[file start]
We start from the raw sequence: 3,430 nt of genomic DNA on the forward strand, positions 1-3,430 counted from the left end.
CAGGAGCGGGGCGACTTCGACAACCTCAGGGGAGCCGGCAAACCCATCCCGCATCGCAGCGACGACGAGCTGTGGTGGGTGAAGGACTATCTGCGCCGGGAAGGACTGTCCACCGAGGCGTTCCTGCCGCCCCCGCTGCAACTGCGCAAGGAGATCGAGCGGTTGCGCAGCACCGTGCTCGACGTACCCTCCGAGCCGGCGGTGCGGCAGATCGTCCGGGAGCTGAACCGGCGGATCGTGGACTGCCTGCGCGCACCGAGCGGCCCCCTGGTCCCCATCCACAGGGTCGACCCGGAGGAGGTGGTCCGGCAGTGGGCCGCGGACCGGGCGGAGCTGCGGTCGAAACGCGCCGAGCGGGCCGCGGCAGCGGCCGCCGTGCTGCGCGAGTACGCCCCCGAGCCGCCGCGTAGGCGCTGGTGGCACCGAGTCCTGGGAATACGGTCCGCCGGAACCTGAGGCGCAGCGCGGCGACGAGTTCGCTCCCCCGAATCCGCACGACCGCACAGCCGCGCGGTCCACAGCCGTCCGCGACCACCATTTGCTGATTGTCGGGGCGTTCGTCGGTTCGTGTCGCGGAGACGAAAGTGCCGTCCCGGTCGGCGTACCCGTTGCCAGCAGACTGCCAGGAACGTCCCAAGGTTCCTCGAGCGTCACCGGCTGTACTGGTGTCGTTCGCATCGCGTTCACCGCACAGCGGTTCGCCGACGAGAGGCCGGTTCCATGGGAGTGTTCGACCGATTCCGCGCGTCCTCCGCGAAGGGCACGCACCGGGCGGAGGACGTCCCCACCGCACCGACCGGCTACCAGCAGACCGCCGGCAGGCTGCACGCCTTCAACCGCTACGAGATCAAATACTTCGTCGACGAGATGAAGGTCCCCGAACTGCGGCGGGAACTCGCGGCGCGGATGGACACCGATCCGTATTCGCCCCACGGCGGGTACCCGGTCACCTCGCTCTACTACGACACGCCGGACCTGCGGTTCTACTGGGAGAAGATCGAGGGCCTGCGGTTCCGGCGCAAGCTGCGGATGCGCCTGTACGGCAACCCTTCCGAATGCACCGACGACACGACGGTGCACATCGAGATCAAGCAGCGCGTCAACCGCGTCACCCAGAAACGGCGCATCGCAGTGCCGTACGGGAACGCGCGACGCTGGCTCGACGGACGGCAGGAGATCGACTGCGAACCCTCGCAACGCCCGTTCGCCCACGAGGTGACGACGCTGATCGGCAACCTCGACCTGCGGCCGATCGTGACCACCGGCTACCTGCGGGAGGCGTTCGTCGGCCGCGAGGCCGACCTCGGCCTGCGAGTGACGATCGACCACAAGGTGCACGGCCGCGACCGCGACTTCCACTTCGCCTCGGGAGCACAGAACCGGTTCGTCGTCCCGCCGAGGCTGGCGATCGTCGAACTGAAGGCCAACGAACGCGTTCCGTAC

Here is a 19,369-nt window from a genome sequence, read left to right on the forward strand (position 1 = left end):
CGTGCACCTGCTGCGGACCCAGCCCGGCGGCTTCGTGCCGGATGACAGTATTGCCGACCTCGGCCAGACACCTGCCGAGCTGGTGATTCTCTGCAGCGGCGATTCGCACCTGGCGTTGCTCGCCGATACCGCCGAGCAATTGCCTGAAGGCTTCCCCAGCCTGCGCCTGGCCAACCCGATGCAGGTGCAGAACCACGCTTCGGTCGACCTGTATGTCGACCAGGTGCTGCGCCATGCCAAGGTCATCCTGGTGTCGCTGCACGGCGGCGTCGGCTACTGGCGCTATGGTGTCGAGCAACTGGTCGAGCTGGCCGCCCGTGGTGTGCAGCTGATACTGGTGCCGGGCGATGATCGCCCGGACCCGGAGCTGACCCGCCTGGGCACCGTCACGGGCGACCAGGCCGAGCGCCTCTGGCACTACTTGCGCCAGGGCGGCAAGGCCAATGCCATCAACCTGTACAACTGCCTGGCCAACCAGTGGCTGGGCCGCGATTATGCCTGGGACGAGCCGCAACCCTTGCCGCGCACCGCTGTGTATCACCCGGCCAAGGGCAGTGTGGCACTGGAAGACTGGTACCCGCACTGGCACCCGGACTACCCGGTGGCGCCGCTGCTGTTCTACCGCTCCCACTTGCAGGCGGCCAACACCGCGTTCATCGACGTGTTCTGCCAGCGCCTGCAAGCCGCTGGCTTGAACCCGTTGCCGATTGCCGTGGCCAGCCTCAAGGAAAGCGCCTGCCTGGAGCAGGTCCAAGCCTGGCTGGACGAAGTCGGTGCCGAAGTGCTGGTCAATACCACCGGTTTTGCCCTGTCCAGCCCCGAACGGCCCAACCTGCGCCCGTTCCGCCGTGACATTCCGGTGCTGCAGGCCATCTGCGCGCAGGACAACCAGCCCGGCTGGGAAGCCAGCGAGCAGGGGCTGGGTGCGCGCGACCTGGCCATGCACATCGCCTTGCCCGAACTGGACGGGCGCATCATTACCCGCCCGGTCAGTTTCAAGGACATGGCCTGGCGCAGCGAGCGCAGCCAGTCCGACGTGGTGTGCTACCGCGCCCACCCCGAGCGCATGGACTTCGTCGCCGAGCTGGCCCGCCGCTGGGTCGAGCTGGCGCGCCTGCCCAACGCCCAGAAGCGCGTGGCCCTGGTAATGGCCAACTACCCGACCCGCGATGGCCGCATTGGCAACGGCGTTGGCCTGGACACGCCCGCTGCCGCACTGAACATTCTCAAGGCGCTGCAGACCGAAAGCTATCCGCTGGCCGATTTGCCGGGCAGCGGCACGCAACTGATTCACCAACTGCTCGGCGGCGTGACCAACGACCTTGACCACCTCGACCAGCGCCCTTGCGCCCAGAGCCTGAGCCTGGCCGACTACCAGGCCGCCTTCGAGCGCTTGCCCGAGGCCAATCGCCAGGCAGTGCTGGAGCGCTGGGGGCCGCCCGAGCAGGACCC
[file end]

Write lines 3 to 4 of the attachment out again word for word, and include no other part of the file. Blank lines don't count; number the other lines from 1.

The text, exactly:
Here is a 19,369-nt window from a genome sequence, read left to right on the forward strand (position 1 = left end):
CGTGCACCTGCTGCGGACCCAGCCCGGCGGCTTCGTGCCGGATGACAGTATTGCCGACCTCGGCCAGACACCTGCCGAGCTGGTGATTCTCTGCAGCGGCGATTCGCACCTGGCGTTGCTCGCCGATACCGCCGAGCAATTGCCTGAAGGCTTCCCCAGCCTGCGCCTGGCCAACCCGATGCAGGTGCAGAACCACGCTTCGGTCGACCTGTATGTCGACCAGGTGCTGCGCCATGCCAAGGTCATCCTGGTGTCGCTGCACGGCGGCGTCGGCTACTGGCGCTATGGTGTCGAGCAACTGGTCGAGCTGGCCGCCCGTGGTGTGCAGCTGATACTGGTGCCGGGCGATGATCGCCCGGACCCGGAGCTGACCCGCCTGGGCACCGTCACGGGCGACCAGGCCGAGCGCCTCTGGCACTACTTGCGCCAGGGCGGCAAGGCCAATGCCATCAACCTGTACAACTGCCTGGCCAACCAGTGGCTGGGCCGCGATTATGCCTGGGACGAGCCGCAACCCTTGCCGCGCACCGCTGTGTATCACCCGGCCAAGGGCAGTGTGGCACTGGAAGACTGGTACCCGCACTGGCACCCGGACTACCCGGTGGCGCCGCTGCTGTTCTACCGCTCCCACTTGCAGGCGGCCAACACCGCGTTCATCGACGTGTTCTGCCAGCGCCTGCAAGCCGCTGGCTTGAACCCGTTGCCGATTGCCGTGGCCAGCCTCAAGGAAAGCGCCTGCCTGGAGCAGGTCCAAGCCTGGCTGGACGAAGTCGGTGCCGAAGTGCTGGTCAATACCACCGGTTTTGCCCTGTCCAGCCCCGAACGGCCCAACCTGCGCCCGTTCCGCCGTGACATTCCGGTGCTGCAGGCCATCTGCGCGCAGGACAACCAGCCCGGCTGGGAAGCCAGCGAGCAGGGGCTGGGTGCGCGCGACCTGGCCATGCACATCGCCTTGCCCGAACTGGACGGGCGCATCATTACCCGCCCGGTCAGTTTCAAGGACATGGCCTGGCGCAGCGAGCGCAGCCAGTCCGACGTGGTGTGCTACCGCGCCCACCCCGAGCGCATGGACTTCGTCGCCGAGCTGGCCCGCCGCTGGGTCGAGCTGGCGCGCCTGCCCAACGCCCAGAAGCGCGTGGCCCTGGTAATGGCCAACTACCCGACCCGCGATGGCCGCATTGGCAACGGCGTTGGCCTGGACACGCCCGCTGCCGCACTGAACATTCTCAAGGCGCTGCAGACCGAAAGCTATCCGCTGGCCGATTTGCCGGGCAGCGGCACGCAACTGATTCACCAACTGCTCGGCGGCGTGACCAACGACCTTGACCACCTCGACCAGCGCCCTTGCGCCCAGAGCCTGAGCCTGGCCGACTACCAGGCCGCCTTCGAGCGCTTGCCCGAGGCCAATCGCCAGGCAGTGCTGGAGCGCTGGGGGCCGCCCGAGCAGGACCC